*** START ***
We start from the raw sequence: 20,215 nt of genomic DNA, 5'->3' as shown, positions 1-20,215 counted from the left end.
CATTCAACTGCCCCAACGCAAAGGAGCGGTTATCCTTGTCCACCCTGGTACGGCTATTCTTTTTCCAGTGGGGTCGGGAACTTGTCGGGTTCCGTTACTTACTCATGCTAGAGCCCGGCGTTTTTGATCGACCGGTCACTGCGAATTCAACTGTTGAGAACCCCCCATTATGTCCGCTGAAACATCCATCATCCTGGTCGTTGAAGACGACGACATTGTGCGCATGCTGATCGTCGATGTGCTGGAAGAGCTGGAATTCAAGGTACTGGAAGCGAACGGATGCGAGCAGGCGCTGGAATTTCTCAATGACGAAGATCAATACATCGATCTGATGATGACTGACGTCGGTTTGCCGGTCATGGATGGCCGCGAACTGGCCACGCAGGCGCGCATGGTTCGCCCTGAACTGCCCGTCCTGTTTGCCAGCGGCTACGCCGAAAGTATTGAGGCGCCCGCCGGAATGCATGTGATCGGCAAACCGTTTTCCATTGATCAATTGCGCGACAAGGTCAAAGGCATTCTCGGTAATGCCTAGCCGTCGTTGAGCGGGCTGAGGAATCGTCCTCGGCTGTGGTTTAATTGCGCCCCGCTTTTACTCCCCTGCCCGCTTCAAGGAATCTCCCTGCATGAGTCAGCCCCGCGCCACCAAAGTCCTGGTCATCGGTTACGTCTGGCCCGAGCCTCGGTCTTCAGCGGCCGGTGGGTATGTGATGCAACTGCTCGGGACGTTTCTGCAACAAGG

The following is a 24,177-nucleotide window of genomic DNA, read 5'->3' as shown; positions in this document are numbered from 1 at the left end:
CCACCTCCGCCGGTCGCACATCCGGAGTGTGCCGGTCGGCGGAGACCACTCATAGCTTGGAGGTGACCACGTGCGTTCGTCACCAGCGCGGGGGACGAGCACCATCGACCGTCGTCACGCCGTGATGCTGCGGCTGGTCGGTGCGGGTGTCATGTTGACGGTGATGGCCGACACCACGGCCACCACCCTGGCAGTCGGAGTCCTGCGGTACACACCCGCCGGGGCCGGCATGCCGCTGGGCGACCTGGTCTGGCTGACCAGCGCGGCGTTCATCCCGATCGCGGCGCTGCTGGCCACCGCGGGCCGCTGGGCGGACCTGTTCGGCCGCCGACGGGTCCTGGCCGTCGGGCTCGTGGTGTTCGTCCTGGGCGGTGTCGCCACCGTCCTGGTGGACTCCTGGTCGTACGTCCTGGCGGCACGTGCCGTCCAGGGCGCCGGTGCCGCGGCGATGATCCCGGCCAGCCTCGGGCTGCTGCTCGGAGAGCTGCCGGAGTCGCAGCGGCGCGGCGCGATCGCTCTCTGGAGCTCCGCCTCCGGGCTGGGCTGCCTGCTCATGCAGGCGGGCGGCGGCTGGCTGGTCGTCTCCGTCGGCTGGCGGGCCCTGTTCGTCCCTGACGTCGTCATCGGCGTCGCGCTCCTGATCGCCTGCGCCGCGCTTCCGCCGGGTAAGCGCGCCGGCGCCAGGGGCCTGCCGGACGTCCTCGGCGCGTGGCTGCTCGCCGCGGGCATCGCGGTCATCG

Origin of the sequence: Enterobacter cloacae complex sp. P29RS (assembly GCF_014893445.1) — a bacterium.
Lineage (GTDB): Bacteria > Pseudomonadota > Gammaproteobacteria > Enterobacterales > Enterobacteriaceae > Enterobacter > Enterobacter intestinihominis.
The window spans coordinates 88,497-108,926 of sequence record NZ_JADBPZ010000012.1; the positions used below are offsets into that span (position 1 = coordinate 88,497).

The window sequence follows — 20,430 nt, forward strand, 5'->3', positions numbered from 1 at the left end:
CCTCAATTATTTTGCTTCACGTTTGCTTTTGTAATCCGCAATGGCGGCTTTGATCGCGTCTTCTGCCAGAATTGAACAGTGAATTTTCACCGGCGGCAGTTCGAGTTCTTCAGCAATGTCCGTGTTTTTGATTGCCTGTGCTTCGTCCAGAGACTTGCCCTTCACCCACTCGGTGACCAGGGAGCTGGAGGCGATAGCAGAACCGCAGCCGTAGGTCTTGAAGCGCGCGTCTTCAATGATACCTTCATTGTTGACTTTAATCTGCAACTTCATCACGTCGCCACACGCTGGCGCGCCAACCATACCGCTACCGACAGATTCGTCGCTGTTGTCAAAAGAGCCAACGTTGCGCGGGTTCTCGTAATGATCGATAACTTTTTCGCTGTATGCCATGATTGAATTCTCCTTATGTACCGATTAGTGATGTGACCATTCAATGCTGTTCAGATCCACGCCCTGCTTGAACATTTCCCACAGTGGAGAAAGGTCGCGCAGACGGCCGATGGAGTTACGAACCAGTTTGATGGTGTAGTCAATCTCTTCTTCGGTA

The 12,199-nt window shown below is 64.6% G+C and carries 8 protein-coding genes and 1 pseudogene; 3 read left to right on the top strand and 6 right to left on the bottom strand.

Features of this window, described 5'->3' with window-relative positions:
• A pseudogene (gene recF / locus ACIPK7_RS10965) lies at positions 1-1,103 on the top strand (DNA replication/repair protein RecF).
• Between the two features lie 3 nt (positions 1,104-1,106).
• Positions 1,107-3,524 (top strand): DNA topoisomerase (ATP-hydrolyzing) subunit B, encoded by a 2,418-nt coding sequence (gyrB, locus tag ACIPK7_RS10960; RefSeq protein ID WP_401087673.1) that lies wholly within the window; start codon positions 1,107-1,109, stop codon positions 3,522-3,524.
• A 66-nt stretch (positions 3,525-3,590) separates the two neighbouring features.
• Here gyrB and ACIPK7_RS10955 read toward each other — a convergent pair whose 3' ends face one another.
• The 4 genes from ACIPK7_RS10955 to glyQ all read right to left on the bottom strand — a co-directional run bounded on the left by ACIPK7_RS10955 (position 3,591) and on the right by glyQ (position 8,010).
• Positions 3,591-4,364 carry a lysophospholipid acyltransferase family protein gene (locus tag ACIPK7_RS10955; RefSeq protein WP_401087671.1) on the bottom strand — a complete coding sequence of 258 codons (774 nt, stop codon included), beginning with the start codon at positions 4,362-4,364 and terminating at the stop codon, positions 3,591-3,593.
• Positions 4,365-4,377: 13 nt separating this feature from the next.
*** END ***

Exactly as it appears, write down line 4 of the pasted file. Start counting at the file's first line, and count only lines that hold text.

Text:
CCACCTCCGCCGGTCGCACATCCGGAGTGTGCCGGTCGGCGGAGACCACTCATAGCTTGGAGGTGACCACGTGCGTTCGTCACCAGCGCGGGGGACGAGCACCATCGACCGTCGTCACGCCGTGATGCTGCGGCTGGTCGGTGCGGGTGTCATGTTGACGGTGATGGCCGACACCACGGCCACCACCCTGGCAGTCGGAGTCCTGCGGTACACACCCGCCGGGGCCGGCATGCCGCTGGGCGACCTGGTCTGGCTGACCAGCGCGGCGTTCATCCCGATCGCGGCGCTGCTGGCCACCGCGGGCCGCTGGGCGGACCTGTTCGGCCGCCGACGGGTCCTGGCCGTCGGGCTCGTGGTGTTCGTCCTGGGCGGTGTCGCCACCGTCCTGGTGGACTCCTGGTCGTACGTCCTGGCGGCACGTGCCGTCCAGGGCGCCGGTGCCGCGGCGATGATCCCGGCCAGCCTCGGGCTGCTGCTCGGAGAGCTGCCGGAGTCGCAGCGGCGCGGCGCGATCGCTCTCTGGAGCTCCGCCTCCGGGCTGGGCTGCCTGCTCATGCAGGCGGGCGGCGGCTGGCTGGTCGTCTCCGTCGGCTGGCGGGCCCTGTTCGTCCCTGACGTCGTCATCGGCGTCGCGCTCCTGATCGCCTGCGCCGCGCTTCCGCCGGGTAAGCGCGCCGGCGCCAGGGGCCTGCCGGACGTCCTCGGCGCGTGGCTGCTCGCCGCGGGCATCGCGGTCATCG